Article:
In this post you may find description of a vulnerability I found in Babel - a CMSMS module - when searching for sites affected by Open Redirection vulnerabilities...
Unless you live completely cut off from the rest of human civilization, chances are good you’ve heard about the WannaCry ransomware. However, so we’re all on the same page, I’ll go over the salient points of its history before discussing why it is still a threat. WannaCry - the first successful crypto-ransomware worm - started to spread on May 12th 2017 using the EternalBlue exploit and DoublePulsar backdoor implant (both courtesy of the Shadow Brokers and - by proxy - Equation Group/NSA) and supposedly hit more than 100 countries within the first 24 hours.
I’ve added a new page to the site with links to miscelaneous tools and materials useful for Incident Response, Malware Analysis, Penetration Testing, etc. It may be accessed here or through the easily remembered URL http://csirt.xyz.
Untrusted Network is back! I've managed to salvage most of the posts from old version of the site so you may find links to those on the main page. So far that's the only content but you may look forward to new posts in 2019!
ALEF NULA (in the interest of full disclosure, I’d like to mention that I am currently employed by AN) launched a new competition called ALEF Hacker Challenge last week. The intended aim is to compromise a specific system and gather data from it. Although not unique, it is an interesting competition and not only because the main price is 12 000 CZK.
October was named European Month of Cyber Security and because of that, many events intended to raise cyber security awareness (such as Security Fest in Prague) were held during the 30 day period. Unfortunately, October has seen just as many new developments on the proverbial “dark side” of cyber security. One of these was a widely followed theft of personal data (including credit card numbers) of up to four milion customers of a British telecommunication service provider TalkTalk.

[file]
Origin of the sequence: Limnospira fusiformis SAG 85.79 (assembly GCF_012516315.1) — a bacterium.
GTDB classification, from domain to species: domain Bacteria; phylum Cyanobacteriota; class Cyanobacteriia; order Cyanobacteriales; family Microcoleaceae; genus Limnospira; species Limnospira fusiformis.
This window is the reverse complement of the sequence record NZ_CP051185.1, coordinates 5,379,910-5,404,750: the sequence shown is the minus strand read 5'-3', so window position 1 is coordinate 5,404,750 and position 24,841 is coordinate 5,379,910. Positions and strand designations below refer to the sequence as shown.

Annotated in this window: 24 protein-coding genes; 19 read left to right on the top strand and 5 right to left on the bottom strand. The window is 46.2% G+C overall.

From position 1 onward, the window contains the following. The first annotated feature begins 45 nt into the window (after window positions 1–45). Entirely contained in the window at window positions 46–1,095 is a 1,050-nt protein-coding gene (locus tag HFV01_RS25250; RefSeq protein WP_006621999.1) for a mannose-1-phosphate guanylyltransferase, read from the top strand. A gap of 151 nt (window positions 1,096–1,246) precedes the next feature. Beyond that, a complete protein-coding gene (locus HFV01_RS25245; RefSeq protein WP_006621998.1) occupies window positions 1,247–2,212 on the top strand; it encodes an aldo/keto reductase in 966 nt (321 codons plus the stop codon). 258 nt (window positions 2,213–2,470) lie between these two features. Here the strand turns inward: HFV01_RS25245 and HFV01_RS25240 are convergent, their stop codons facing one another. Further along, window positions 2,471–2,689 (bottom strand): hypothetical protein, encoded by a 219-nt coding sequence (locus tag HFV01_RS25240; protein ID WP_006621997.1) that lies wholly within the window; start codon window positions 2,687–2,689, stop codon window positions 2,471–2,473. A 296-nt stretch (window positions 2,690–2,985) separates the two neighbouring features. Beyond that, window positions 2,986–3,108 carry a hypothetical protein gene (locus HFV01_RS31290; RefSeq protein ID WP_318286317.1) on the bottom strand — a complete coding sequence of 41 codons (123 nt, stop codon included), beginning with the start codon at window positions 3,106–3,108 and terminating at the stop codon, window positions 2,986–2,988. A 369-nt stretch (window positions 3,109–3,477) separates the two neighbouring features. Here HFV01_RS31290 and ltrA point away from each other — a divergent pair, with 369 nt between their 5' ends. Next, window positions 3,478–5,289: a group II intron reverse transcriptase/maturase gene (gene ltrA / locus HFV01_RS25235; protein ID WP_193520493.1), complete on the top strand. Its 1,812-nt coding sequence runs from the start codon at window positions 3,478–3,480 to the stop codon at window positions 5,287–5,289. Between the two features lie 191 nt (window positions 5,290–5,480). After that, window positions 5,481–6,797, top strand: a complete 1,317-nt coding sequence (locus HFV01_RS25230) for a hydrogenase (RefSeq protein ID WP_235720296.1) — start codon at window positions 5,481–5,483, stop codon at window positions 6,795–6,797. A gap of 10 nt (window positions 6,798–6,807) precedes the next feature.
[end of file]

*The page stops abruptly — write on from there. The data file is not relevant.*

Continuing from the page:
Information concerning number of devices vulnerable to Heartbleed vulnerability has appeared in the news during September. Given that the existence of Heartbleed was made public almost a year and a half ago it may be surprising that the number of vulnerable devices exceeds 200.000. Affair concerning the Stagefright vulnerability (which was mentioned in the last Looking back) continued in September when Zimperium – the company which discovered Stagefright – released a proof-of-concept code which exploits the vulnerability.
One of the most important information related to cyber security pertains to August release of a patch for the Stagefright vulnerability, to which almost all versions of the Android OS from versions 2.2 to version 5.1 are vulnerable. The existence of Stagefright had been made public at the end of July and it is estimated that vulnerable device number in hundreds of millions. The vulnerability enables the attacker to cause arbitrary code execution by sending a specially crafted MMS.
The most important IT security-related news in July has definitely been the affair surrounding a theft of data from the Hacking Team – company, which develops commercial spyware intended for use by police departments and other security agencies. More than 400 GB of stolen data were made public and afterwards analyzed by IT security specialists, leading to discovery of a large number (still growing) of zero-day vulnerabilities which were used in Hacking Team’s products.
Probably the most interesting of security-related news in June has been an announcement by OPM (Office of Personnel Management of United States), organization which is responsible for HR services and administration of US federal employees, about an attack which exposed records for approximately four million current and past employees. The breach has apparently been active for some time before it was discovered using a special IDS called Einstein. Anonymous US officials attributed the attack to China.